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  • Dee Watcher
  • 06-21-17

Interesting angle on a well known story

Have you listened to any of Cameron Stewart’s other performances? How does this one compare?

At the start of the book I found the narrators style rather old fashioned. But as I got used to it I found it suited the story. So much of this is set in the 1930's and 1940's and people did speak a bit differently then.
This is the only book I have listened to read by this narrator, so I don't know if his style would be different for a different book.

Any additional comments?

I have read other books covering the abdication, but I found this interesting in the way this book compared and contrasted the behaviour of the the 4 brothers during WWII. It was good to find out more about the Dukes of Kent and Gloucester. I felt the author was even-handed as he told the story and let the actions of the brothers reveal their characters. George VI, Gloucester and Kent all rose to the challenge and worked for the good of the country, accepting the sacrifices they had to make. All spent less time with their families then they would have liked. The Duke of Windsor, on the other hand put his wife first, himself second, and didn't seem to worry about anyone or anything else. I would recommend this book to anyone who has an interest in the Royal Family and especially the Duke of Windsor.

1 of 1 people found this review helpful

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  • iris
  • 05-09-16

Stunning Account

This book is more than just an appraisal of the personal lives of two brothers it is an excellent account of the events leading up to and during the Second World War. The author manages to combine painstaking and thorough research with a highly accessible and readable narrative. The narrator does an excellent job reading in an unobtrusive way without thank goodness trying to imitate the voices of Churchill or other leading protagonists of the time. The historical events are so dramatic in themselves that they do not need histrionic flourishes on the part of the narrator.

The description of the evacuation of British troops from Dunkirk when France fell into the hands of the Germans was one of the best I have ever read. The Battle of Britain was wonderfully described too. What the author really managed to convey was the sense of isolation when Britain found herself alone facing the seemingly overwhelming might of the Nazis.

I loved the excerpts from the war diary of “Bertie” and his self effacing bravery and courage were remarkable compared with the selfish and egotistical behaviour of his brother David.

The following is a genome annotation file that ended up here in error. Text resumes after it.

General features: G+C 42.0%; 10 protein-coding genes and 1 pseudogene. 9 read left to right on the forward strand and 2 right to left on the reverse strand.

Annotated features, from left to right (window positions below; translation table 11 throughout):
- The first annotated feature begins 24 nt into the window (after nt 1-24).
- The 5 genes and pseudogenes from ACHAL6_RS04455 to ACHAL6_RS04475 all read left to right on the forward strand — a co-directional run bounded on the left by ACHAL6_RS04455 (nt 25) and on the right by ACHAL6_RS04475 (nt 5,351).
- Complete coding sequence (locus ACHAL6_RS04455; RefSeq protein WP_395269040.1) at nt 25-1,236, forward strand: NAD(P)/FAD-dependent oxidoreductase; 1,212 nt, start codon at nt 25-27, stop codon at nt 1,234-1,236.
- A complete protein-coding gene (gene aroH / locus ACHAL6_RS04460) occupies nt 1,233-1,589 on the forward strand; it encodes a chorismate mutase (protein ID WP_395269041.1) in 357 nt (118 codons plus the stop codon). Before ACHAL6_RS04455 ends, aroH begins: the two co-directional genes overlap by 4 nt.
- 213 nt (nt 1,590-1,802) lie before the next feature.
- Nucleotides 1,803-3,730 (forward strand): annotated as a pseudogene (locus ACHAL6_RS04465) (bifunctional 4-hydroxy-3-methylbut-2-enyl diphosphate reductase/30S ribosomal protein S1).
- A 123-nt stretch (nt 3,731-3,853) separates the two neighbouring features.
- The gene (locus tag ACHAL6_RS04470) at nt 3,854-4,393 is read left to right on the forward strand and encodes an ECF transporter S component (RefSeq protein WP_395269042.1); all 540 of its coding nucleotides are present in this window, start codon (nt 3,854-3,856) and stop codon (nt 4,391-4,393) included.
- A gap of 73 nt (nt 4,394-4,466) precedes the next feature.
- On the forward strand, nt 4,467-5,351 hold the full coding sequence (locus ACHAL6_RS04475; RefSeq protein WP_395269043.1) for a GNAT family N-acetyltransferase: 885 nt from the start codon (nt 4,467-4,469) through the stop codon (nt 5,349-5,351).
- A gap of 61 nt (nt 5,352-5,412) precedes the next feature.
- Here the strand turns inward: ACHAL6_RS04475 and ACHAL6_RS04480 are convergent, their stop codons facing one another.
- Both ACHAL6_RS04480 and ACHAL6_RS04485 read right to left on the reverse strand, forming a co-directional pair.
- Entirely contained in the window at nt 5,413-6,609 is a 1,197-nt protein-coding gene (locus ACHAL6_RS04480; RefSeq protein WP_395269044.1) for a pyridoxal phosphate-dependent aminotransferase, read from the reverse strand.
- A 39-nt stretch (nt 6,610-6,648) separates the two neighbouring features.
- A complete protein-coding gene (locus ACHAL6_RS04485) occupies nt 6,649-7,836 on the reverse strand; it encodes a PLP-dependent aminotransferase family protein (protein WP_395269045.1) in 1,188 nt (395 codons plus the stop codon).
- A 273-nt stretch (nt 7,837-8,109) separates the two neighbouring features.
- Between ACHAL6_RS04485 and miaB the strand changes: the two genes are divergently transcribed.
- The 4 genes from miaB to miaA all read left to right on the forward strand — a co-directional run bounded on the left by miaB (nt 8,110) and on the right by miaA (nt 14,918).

It was no doubt in my mind a good thing for England that King Edward abdicated his throne. He never seemed to attain adult maturity and there is a limit to the power of childish charm especially in times of real crisis. The bone of contention dividing the brothers remained the status of Wallis Simpson whom the new King refused to grant the title of Royal Highness. This dispute seems so childish when considered in the light of the terrible events facing the British people at the time. The author maintains a healthy distance and neutrality in describing the relationship of the tandem Edward and Mrs Simpson. It is up to the listener to forge his own opinion from the facts presented.

A splendid book and I can highly recommend it.

3 of 4 people found this review helpful

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  • Pamela
  • 02-25-17

The Inside Story

This is a gripping account, well told, of the roles played by the four royal brothers before and during WW2. I have read many books about the abdication, but never in such enthralling detail. Excerpts from the King's diary during the conflict are especially illuminating as he agonises over the heavy losses incurred by the Armed Forces in those first harrowing years. The treasonous path chosen by his brother, the ex-king, is discussed at length. This book is an eye-opener, with heroes and villains popping up everywhere.

2 of 3 people found this review helpful

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  • Hayley McCoy
  • 06-26-18

fantastic easy listen. A great overview

This has been a great overview of king George and his brothers and cousins during the second world war. it will leave you wanting further explaination of the Marlborough files and his cousins actions during the war.

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  • Denise
  • 03-31-18

Enlightening

Thoroughly enjoyable listen to the insights of the familial tensions of four brothers at this perilous time in history.

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  • The Quiet Reader
  • 07-02-18

Thoroughly enjoyed

This audio book was a delight from start to finish. Enhanced by a svelte Narrator. Certainly gave me an insight into times becoming remote to our times. This book did not preach nor make easy judgements but informed and enlightened. Highly recommended both in print format and especially with the first class Narration.

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  • Susan
  • 02-15-18

Great new insight into a story that we think we already know.

Well researched and clearly written in a manner the unravels complex threads. Beautifully read . A rich addition to my knowledge and understanding of the period.

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  • Vanessa Young
  • 02-08-17

Fascinating

Would you recommend this audiobook to a friend? If so, why?

I would recommend this to a friend who is interested in pre WW2 and WW2 history and politics. The attempts by Britain to 'make nice' with the Nazis and the failure of regular diplomacy is especially relevant today as is the steadfast loyalty and duty to his country displayed by George VI and seen in in his daughter Elizabeth II.

Who was your favorite character and why?

I enjoyed learning more about the Duke of Windsor's political machinations, but George VI was the most interesting person in the book. I enjoyed the way the author demonstrated that the people and political leaders of Britain seemed dazzled by Edward VIII, but that George VI was really the right man for the job. The best part of the book is the undercurrent that runs underneath: Edward VIII would have been a disastrous King and Mrs Simpson would have been a woeful Queen and Cadbury demonstrates that through a thorough analysis of the actions of Wallis and Edward after his abdication.

What about Cameron Stewart’s performance did you like?

Cameron Stewart is a great reader whose pronunciation was always perfect and who struck the right sombre tone for a serious non fiction book.

Was this a book you wanted to listen to all in one sitting?

I would not say I would want to listen to it all in one sitting. After all, there is little suspense involved in a non fiction book. However, I will listen to it again because it whizzes by so quickly in some parts and it is action packed during the war years.